The memory is playing back in my mind when I asked myself this: if I had the chance to go back in time to my college years and live it all over again, would I?

The last stop we made was at the school pond and sat on the boardwalk. We’re heading back to Boston afterwards. I looked around and took a picture in my mind of the whole place.

No, I can’t turn back time. The years that I spent here belong to that time and space and cannot be changed. I exhaled. I finally got the closure I needed for this period in my life.

So now, what about my current one?

Ever since the break-up occurred, I’ve been considering that perhaps it would be better for me to relocate somewhere else and start my life over. I have decided I will not. I will find the way to make it work.

It’s time to leave this place. It’s time for me to go back to ‘the city’ and live the life that I deserve.

I no longer feel scared about anything. I know I will definitely be fine.

{November 14, 2008}   The Bostonian 10 – Remember?

We returned to campus after lunch. Annette and I were to walk around campus on our own, so we had to say good-bye to Dr. S in front of his office building.

After all these years of waiting for a reunion and a quick lunch, it was once again time for me to depart. I mean, what are the chances that this reunion might happen again?

I hugged Dr. S the same way I did back when he hand me my diploma and started to cry. I’m as confused as on graduation day and scared what the future holds for me.

“Remember that I thanked you for believing in me?” I said to Dr. S. “That is something that has always stayed with me. You don’t how much that has inspired me.”

“I remember,” he said. “I’ve never forgotten it. I still have the picture of that moment somewhere in my office.”

“What’s going to happen to me?” I asked him.

Dr. S kissed my forehead. “I know exactly what you’re going through, and I assure you that you will come out of this just fine.”

I avoid saying good-bye and I’m having difficulty letting go. When you’re in college one is in a comfort zone you just don’t want to loose because the real world is hard to come by.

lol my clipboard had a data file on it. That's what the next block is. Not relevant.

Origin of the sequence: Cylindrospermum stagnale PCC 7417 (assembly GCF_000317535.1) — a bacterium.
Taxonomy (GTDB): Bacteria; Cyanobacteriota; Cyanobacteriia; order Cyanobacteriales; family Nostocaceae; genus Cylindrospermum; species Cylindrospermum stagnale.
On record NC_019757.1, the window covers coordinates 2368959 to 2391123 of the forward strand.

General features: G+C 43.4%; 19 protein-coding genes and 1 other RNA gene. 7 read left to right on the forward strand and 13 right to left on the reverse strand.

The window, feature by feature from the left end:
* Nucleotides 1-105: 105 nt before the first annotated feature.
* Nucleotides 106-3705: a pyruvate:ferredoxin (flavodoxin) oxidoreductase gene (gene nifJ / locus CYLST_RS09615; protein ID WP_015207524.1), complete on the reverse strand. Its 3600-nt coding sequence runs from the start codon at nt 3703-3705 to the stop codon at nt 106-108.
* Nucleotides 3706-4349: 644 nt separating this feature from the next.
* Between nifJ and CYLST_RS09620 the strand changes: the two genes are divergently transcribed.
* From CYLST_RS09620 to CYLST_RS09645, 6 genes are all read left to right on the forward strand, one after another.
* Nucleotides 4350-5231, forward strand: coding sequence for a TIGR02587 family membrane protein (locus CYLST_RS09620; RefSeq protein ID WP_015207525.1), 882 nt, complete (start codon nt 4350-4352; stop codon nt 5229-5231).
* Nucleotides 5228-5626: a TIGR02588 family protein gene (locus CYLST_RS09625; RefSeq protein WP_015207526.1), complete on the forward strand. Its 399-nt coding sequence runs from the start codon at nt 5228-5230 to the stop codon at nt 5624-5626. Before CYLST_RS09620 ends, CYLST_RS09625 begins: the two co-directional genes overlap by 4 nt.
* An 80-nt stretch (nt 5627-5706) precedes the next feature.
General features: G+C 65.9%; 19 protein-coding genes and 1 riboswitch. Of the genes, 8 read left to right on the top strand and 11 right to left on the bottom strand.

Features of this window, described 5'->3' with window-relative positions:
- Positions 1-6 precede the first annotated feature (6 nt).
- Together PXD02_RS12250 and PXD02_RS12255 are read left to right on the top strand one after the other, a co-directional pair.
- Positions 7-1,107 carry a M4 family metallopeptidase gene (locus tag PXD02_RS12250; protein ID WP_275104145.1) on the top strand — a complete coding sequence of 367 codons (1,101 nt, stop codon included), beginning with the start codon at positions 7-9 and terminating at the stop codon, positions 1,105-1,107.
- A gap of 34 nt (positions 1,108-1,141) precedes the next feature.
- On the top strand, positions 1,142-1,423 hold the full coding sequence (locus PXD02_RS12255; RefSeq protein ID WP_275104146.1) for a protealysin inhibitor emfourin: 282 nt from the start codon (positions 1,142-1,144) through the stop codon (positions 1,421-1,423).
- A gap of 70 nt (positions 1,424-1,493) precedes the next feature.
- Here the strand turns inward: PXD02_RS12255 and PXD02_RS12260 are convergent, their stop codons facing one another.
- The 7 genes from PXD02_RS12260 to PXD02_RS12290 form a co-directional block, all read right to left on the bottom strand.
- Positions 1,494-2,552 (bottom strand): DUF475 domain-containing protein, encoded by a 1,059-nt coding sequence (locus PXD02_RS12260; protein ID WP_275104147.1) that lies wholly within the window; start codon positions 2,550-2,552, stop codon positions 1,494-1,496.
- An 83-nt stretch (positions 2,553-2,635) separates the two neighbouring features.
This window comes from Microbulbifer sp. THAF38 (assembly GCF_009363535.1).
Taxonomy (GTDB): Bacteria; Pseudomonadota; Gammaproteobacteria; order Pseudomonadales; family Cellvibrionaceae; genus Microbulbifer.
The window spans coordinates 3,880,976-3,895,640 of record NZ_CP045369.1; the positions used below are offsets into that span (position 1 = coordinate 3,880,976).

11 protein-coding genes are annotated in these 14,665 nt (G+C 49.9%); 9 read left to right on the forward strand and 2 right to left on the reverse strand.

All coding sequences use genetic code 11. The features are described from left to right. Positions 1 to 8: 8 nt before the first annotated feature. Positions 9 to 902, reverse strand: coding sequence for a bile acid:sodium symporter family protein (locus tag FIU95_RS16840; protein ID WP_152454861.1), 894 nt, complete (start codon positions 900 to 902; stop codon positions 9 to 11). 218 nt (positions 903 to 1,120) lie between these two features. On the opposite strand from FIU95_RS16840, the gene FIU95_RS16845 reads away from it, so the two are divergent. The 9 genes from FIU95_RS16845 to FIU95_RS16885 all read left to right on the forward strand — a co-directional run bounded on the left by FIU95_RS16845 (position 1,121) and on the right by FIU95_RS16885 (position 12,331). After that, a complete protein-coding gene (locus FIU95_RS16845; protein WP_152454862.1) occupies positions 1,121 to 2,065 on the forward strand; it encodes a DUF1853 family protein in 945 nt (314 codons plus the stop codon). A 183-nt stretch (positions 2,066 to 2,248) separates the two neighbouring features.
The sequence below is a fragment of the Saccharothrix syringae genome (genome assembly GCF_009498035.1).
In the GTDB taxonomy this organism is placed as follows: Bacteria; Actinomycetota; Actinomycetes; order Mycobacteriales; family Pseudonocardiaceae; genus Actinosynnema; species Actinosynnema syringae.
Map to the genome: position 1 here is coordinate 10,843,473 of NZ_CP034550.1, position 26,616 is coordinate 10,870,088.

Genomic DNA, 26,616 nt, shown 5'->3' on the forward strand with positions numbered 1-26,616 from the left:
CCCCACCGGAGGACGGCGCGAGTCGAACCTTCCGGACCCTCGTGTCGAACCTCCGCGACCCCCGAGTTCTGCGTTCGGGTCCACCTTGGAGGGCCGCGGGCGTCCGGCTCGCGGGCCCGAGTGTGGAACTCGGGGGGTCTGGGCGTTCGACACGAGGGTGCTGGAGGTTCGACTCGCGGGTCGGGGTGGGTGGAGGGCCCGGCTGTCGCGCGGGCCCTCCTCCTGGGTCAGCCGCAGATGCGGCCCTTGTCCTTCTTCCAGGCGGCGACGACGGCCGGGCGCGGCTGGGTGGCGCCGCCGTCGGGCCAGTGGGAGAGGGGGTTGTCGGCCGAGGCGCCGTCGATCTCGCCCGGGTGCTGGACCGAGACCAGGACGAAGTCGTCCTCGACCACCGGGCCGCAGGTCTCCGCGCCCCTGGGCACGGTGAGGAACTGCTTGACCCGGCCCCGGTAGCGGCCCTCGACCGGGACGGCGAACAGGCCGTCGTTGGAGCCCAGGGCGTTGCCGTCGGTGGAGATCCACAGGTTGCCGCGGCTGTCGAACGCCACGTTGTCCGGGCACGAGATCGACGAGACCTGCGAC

My marriage was the same; a fish bowl that I in part created to be safe and risk-free so life could flow uninterrupted. More than ending a relationship of many years, I didn’t want to let go of the security that had always guarded me. I was afraid of facing the real world again on my own, with no one there to hold my hand.

{November 13, 2008}   The Bostonian 9 – Road trip

I flew to Boston about a month later. Ross never contacted me again.

On the second day of my visit, Annette and I hit the road to Connecticut to visit our school. Dr. S was expecting me.

I have been contacting him on and off throughout the years, and he’s never been short of encouraging words. In other words, he has never stopped believing in me.

About two hours later in our road trip, we finally got to school and parked on the first spot we found.

We’re here! I’m as excited as the day I first stepped foot on campus. I took a good look at the place. I felt 18 again. I wanted to run across campus just like when I was late for class.

“Let’s go, he’s waiting for us,” I told Annette.

We arrived at Dr. S’s office and he’s on a meeting, so we sat in a waiting area for his return.

About 20 minutes later I see Dr. S walking down the hallway. Our eyes make contact and felt for a moment as if time has not gone by.

It’s him!! I got up from my seat and stroke a ‘how do I look?’ pose with a big smile on my face. I then ran up to him.